Ask the Expert

Coins have iconic place in military and beyond

In recent years, one of the most popular military collectibles has been the “challenge coin.” Generally the size of a silver dollar, it comes in a variety of shapes and sizes, with each coin being unique and specific to an individual unit or organization. Challenge coins are usually presented by a military unit’s commander as a show of appreciation for […]
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Celebrating a game-changing rifle

General George Patton called it, “The greatest battle implement ever devised.” Recalling his Army basic training at the end of World War II, my father, Steve A. Corbo, said, “It weighed 9-1/2 pounds the first mile and 109-1/2 pounds every mile after that.” Both were referring to the .30 caliber M1 Garand, the standard battle rifle of the United States […]
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The evolution of a bayonet

When the United States entered World War II, most of its military was still equipped with the WW I era, bolt-action M-1903 Springfield rifle, accompanied by the M-1905 bayonet. Military doctrine of the First World War dictated “over the top” charges by mass infantry formations, closing with the enemy and engaging in close-quarter hand-to-hand combat. The bayonet designed for use […]
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Drawing a bead on a vintage enemy rifle

Visitors to the Italian American Veterans Museum often comment on the rifle we feature in our Souvenirs of War exhibit. It’s a weapon brought back from World War II by U.S. Army Pfc. John Filetti and graciously donated to our museum. This vintage firearm is a Japanese Type 38 rifle in caliber 6.5 mm. These were adopted by the Japanese […]
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WW II’s version of emails from the front

One of the most important events in military life is mail from home! This is never more crucial than in time of war, with troops serving overseas and in harm’s way. The effect mail has on morale can often be the difference between success and failure. With millions of US troops overseas during WW ll, delivery of the mail was […]
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Why does that helmet look so familiar?

After using the same helmet through three major wars and for more than 40 years, the U.S. Armed Forces made a radical switch in the early ’80s. That’s when they introduced the Personal Armor System for Ground Troops, or PASGT helmet. Molded from a more shrapnel-resistant Kevlar, as opposed to steel, the new combat headgear offered additional protection by covering […]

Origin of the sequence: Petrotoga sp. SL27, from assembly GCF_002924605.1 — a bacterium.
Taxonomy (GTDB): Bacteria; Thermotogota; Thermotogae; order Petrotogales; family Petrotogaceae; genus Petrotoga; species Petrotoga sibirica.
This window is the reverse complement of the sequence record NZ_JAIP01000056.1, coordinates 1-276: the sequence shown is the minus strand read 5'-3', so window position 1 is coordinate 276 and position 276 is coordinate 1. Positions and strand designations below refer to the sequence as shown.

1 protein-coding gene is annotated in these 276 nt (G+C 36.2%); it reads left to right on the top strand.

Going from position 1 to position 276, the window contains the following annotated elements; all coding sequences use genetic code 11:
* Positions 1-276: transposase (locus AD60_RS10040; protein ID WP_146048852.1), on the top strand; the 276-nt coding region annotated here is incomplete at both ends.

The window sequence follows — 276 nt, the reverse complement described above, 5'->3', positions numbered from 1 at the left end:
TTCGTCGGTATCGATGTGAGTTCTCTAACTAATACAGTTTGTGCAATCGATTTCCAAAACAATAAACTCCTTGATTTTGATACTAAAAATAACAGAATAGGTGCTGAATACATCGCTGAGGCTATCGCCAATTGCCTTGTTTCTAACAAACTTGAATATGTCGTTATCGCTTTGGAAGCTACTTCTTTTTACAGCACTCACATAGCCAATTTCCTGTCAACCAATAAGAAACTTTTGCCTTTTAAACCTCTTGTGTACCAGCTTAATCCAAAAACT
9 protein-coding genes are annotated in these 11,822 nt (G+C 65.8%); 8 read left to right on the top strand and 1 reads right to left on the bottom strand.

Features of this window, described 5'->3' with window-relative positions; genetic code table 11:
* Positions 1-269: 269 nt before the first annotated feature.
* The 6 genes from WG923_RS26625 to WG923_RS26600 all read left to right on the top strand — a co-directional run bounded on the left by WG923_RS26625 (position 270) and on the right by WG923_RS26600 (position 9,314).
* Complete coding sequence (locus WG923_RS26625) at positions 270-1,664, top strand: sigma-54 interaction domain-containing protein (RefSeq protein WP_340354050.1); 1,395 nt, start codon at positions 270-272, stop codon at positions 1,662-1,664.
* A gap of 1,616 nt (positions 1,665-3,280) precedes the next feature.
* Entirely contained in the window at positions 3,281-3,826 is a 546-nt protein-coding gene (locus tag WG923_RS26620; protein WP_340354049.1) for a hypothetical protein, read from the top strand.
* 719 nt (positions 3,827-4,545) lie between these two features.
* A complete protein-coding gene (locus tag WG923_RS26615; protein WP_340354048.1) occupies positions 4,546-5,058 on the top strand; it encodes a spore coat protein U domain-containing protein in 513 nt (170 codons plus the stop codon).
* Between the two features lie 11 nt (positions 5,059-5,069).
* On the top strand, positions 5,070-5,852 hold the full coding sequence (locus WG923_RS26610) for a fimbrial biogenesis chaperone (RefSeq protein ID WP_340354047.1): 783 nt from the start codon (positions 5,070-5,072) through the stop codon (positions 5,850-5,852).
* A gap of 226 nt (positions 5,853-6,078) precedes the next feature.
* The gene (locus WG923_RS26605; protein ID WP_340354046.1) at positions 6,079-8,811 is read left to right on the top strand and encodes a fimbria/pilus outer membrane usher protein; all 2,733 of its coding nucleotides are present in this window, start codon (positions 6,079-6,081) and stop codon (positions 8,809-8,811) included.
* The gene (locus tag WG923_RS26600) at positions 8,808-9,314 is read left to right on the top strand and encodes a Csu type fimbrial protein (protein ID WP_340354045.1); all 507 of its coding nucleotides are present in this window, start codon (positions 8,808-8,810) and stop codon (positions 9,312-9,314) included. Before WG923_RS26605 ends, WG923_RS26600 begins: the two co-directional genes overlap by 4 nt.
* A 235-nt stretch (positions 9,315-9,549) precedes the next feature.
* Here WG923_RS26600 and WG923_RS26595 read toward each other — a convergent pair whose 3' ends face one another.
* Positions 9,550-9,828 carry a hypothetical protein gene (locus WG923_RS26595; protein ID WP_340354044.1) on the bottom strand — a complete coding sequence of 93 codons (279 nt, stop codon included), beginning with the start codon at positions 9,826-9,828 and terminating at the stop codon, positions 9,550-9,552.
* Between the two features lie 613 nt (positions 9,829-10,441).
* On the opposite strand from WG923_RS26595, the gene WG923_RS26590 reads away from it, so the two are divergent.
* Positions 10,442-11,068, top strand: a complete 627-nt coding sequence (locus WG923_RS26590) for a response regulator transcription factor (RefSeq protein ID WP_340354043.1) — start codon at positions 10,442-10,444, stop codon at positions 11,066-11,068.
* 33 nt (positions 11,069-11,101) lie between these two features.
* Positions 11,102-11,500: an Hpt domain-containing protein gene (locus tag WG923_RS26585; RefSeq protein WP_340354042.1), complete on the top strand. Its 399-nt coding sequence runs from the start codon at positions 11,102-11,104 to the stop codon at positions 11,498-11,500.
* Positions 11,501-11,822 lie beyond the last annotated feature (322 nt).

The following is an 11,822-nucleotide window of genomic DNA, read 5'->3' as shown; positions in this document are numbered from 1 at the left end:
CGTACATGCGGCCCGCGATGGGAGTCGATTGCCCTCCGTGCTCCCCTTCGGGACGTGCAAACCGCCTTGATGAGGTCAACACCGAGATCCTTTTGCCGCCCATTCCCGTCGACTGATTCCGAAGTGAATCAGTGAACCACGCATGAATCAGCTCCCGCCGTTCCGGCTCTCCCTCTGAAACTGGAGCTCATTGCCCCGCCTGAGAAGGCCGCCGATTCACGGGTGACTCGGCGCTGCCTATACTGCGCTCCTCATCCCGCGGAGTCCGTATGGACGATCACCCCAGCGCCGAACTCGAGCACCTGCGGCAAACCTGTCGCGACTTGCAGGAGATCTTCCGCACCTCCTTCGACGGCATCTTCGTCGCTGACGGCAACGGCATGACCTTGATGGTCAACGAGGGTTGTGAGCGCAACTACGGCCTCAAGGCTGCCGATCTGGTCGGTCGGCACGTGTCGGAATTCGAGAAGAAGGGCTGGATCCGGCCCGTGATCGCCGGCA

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Targeting an iconic sidearm

Perhaps the most recognizable and iconic pistol of all time is the Pistole Parabellum, or German P 08, commonly referred to as the Luger. Originally developed by Austrian gun designer George Luger in 1898, it was adopted by the German Military in 1908, hence the nomenclature “P” for Pistole and “08” for the year. A true testimony to German engineering, […]
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Long-forgotten souvenirs of war

Military service seems to create a penchant for collecting wartime souvenirs. When conventional armies fought each other, there was an ample supply of enemy equipment and memorabilia to bring back from the battlefront. But the Vietnam War played out differently. The United States didn’t face a highly standardized and universally equipped enemy. The availability of “war trophies,” or “battlefield pickups,” […]
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Badges of skill and courage

My Uncle Carl Maffia was born on New Year’s Eve 1926 in Chicago. A graduate of Crane Tech High School, he entered the Army in March 1945. As an 18-year-old draftee, he was destined for the infantry, to be used in the final drive to defeat Germany and Japan. Before heading overseas, Maffia joined the ranks of a small group […]
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Venditti earned rare honor decades after D-Day

Louis Venditti’s combat exploits began on June 6, 1944, when he parachuted into France with the 506th Parachute Infantry Regiment, 101st Airborne Division in the pre-dawn hours of D-Day. By war’s end, he had a chest full of medals, including four Battle Stars for his participation in four major European campaigns, and two Invasion Arrowheads on his European Theatre of […]
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